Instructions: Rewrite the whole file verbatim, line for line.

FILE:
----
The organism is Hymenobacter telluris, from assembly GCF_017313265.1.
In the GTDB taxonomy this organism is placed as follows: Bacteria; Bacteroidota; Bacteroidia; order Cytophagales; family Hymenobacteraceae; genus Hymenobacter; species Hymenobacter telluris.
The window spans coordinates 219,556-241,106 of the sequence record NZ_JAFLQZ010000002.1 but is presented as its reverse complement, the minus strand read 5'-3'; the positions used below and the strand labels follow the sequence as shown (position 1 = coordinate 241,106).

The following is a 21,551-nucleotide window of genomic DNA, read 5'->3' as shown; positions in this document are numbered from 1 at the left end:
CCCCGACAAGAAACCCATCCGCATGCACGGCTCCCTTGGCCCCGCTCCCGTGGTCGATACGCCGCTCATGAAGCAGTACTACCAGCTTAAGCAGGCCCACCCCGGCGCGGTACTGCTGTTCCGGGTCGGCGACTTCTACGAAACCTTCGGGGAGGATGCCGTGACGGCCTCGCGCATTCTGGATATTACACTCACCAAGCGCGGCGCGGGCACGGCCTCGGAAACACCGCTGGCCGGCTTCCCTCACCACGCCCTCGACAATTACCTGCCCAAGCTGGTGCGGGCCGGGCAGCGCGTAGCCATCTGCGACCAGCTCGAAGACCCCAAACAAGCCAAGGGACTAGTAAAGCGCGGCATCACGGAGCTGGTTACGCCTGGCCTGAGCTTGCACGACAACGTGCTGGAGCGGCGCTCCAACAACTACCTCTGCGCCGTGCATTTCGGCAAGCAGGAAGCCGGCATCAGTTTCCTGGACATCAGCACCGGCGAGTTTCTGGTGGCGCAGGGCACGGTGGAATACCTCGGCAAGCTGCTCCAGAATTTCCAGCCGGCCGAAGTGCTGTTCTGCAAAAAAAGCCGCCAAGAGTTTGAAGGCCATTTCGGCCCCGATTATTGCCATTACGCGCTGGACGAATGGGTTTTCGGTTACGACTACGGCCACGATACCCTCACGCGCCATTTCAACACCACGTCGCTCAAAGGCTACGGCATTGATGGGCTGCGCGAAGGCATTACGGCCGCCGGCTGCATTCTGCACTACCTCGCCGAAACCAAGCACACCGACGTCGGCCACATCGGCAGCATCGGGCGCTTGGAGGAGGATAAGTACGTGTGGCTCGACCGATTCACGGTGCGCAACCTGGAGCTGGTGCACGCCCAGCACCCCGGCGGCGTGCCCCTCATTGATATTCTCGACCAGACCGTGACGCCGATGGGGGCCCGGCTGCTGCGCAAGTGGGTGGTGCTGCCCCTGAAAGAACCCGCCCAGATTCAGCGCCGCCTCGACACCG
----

The organism is Hymenobacter telluris, from assembly GCF_017313265.1.
In the GTDB taxonomy this organism is placed as follows: Bacteria; Bacteroidota; Bacteroidia; order Cytophagales; family Hymenobacteraceae; genus Hymenobacter; species Hymenobacter telluris.
The window spans coordinates 219,556-241,106 of the sequence record NZ_JAFLQZ010000002.1 but is presented as its reverse complement, the minus strand read 5'-3'; the positions used below and the strand labels follow the sequence as shown (position 1 = coordinate 241,106).

The following is a 21,551-nucleotide window of genomic DNA, read 5'->3' as shown; positions in this document are numbered from 1 at the left end:
CCCCGACAAGAAACCCATCCGCATGCACGGCTCCCTTGGCCCCGCTCCCGTGGTCGATACGCCGCTCATGAAGCAGTACTACCAGCTTAAGCAGGCCCACCCCGGCGCGGTACTGCTGTTCCGGGTCGGCGACTTCTACGAAACCTTCGGGGAGGATGCCGTGACGGCCTCGCGCATTCTGGATATTACACTCACCAAGCGCGGCGCGGGCACGGCCTCGGAAACACCGCTGGCCGGCTTCCCTCACCACGCCCTCGACAATTACCTGCCCAAGCTGGTGCGGGCCGGGCAGCGCGTAGCCATCTGCGACCAGCTCGAAGACCCCAAACAAGCCAAGGGACTAGTAAAGCGCGGCATCACGGAGCTGGTTACGCCTGGCCTGAGCTTGCACGACAACGTGCTGGAGCGGCGCTCCAACAACTACCTCTGCGCCGTGCATTTCGGCAAGCAGGAAGCCGGCATCAGTTTCCTGGACATCAGCACCGGCGAGTTTCTGGTGGCGCAGGGCACGGTGGAATACCTCGGCAAGCTGCTCCAGAATTTCCAGCCGGCCGAAGTGCTGTTCTGCAAAAAAAGCCGCCAAGAGTTTGAAGGCCATTTCGGCCCCGATTATTGCCATTACGCGCTGGACGAATGGGTTTTCGGTTACGACTACGGCCACGATACCCTCACGCGCCATTTCAACACCACGTCGCTCAAAGGCTACGGCATTGATGGGCTGCGCGAAGGCATTACGGCCGCCGGCTGCATTCTGCACTACCTCGCCGAAACCAAGCACACCGACGTCGGCCACATCGGCAGCATCGGGCGCTTGGAGGAGGATAAGTACGTGTGGCTCGACCGATTCACGGTGCGCAACCTGGAGCTGGTGCACGCCCAGCACCCCGGCGGCGTGCCCCTCATTGATATTCTCGACCAGACCGTGACGCCGATGGGGGCCCGGCTGCTGCGCAAGTGGGTGGTGCTGCCCCTGAAAGAACCCGCCCAGATTCAGCGCCGCCTCGACACCG